Hundreds of military veterans led by the uMkhonto we Sizwe Military Veterans Association (MKMVA) marched to the Department of Military Veterans earlier this week to protest benefits not being delivered to them and their dependents.
The veterans comprising former African National Congress‚ Pan Africanist Congress and Azanian People’s Organisation (Azapo) veterans, alongside former SA Defence Force and non-statutory forces‚ first gathered at Pretoria station on Wednesday before heading to the department head offices in Hatfield.
Manase Sifahle, commander of the Johannesburg region of the MK Military Veterans Association, said there were inconsistencies in the allocation of housing and problems with the payment of bursaries and medical benefits to veterans, reports Times Live.
“We cannot allow a situation where those who fought for this freedom are still homeless, are sleeping in shacks. We cannot allow a situation where military veterans are no longer treated by doctors or hospitals simply because this department can no longer pay bills,” Sifahle said.
He gave Minister of Defence Nosiviwe Mapisa-Nqakula 14 days to sort out their grievances, which revolve around waiting years for promised military pensions and housing and medical benefits.
In a memorandum addressed to the department, the veterans demanded free access to public transport, immediate payment of military pensions and payment of medical bills within 30 days of the memorandum.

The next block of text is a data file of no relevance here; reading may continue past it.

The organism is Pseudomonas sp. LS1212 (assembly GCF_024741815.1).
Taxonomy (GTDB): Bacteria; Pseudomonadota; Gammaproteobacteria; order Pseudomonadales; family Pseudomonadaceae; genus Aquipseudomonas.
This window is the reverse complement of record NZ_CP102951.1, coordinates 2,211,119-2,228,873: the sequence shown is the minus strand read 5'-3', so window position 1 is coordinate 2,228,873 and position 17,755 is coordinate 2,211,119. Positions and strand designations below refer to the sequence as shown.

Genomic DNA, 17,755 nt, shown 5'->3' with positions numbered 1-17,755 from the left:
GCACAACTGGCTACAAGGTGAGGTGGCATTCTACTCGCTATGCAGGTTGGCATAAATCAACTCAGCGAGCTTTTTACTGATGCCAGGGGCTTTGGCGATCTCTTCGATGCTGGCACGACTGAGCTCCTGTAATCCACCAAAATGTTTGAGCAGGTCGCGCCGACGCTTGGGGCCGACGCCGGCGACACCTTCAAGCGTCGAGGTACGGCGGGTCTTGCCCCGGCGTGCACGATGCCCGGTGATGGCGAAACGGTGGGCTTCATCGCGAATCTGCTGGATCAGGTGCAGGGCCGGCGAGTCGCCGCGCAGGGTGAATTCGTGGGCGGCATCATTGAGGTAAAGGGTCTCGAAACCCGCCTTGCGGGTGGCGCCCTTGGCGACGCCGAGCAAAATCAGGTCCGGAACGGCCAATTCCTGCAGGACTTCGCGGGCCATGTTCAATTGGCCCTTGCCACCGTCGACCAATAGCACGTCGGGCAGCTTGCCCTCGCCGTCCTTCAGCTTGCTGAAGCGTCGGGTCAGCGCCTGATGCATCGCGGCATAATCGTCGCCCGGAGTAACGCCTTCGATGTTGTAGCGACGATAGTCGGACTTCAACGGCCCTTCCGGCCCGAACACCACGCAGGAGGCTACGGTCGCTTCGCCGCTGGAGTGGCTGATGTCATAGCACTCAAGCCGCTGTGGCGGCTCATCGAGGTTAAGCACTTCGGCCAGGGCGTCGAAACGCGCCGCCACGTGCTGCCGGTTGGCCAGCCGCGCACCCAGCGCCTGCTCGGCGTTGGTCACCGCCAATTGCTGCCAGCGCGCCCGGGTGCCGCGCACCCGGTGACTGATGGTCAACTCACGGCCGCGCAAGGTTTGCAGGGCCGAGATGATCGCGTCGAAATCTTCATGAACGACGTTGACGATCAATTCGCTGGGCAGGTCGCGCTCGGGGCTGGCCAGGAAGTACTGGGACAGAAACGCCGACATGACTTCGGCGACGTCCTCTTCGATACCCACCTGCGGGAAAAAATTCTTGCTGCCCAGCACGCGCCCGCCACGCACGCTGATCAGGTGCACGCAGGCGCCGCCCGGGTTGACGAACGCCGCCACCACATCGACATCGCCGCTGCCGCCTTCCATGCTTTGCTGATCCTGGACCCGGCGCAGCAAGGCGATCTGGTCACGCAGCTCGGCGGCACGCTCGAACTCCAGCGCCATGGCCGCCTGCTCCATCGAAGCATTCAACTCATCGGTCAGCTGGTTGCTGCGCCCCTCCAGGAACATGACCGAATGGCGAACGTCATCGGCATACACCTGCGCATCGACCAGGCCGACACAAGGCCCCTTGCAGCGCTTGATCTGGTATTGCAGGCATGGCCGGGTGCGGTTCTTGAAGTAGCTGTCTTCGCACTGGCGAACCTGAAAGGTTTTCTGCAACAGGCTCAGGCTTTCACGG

“We are already rolling out houses across the provinces however we acknowledge that the pace must be upped and we believe that with the turnaround, we are going to up the pace faster,” the Department of Military Veterans’ Mbulelo Mmusi was quoted by SABC as saying.
The Department of Military Veterans plans to greatly roll out benefits to military veterans over the next couple of years, with a focus on health care, housing and skills development. The Department has been allocate R597.6 million in the 2016/17 budget period, R634.7 million for 2017/18 and R673.4 million for 2018/19, according to the latest government budget document.
In 2012/13 there were just 200 “deserving military veterans with access to health care services” but this had grown to 13 923 in 2015/16, with plans to increase to 16 000 in 2018/19.
“The department will also provide ongoing health care support to 16 000 veterans and their dependants by referring them to the appropriate health institutions, reflected in the 28.3 per cent increase in spending in the Health and Wellbeing Support subprogramme over the medium term [by 2018/19]. The subprogramme has a budget of R218.2 million over the medium term,” the veterans budget document reads.
There were only two “deserving military veterans with military housing” in 2013/14, but in the next three budget terms the Department plans to build 1 000 houses a year for military veterans, at a cost of R436.7 million.
Providing training and skills development to military veterans is an important part of the Department’s mandate of providing socioeconomic support to military veterans and their dependents. 1 270 veterans were given access to skills and training in 2013/14, rising to 2 450 the following year. The Department plans to increase this to 5 000 in 2018/19.
R83.6 million has been allocated for bursaries over the medium term. “A memorandum of understanding with the National Student Financial Aid Scheme and the Department of Basic Education will assist the department to provide access to education opportunities, such as the schooling of children up to grade 12, and tertiary education,” according to the military veterans budget.
It is the department’s goal that 5 000 eligible military veterans and their dependants across the country are provided with ongoing education support by 2018/19.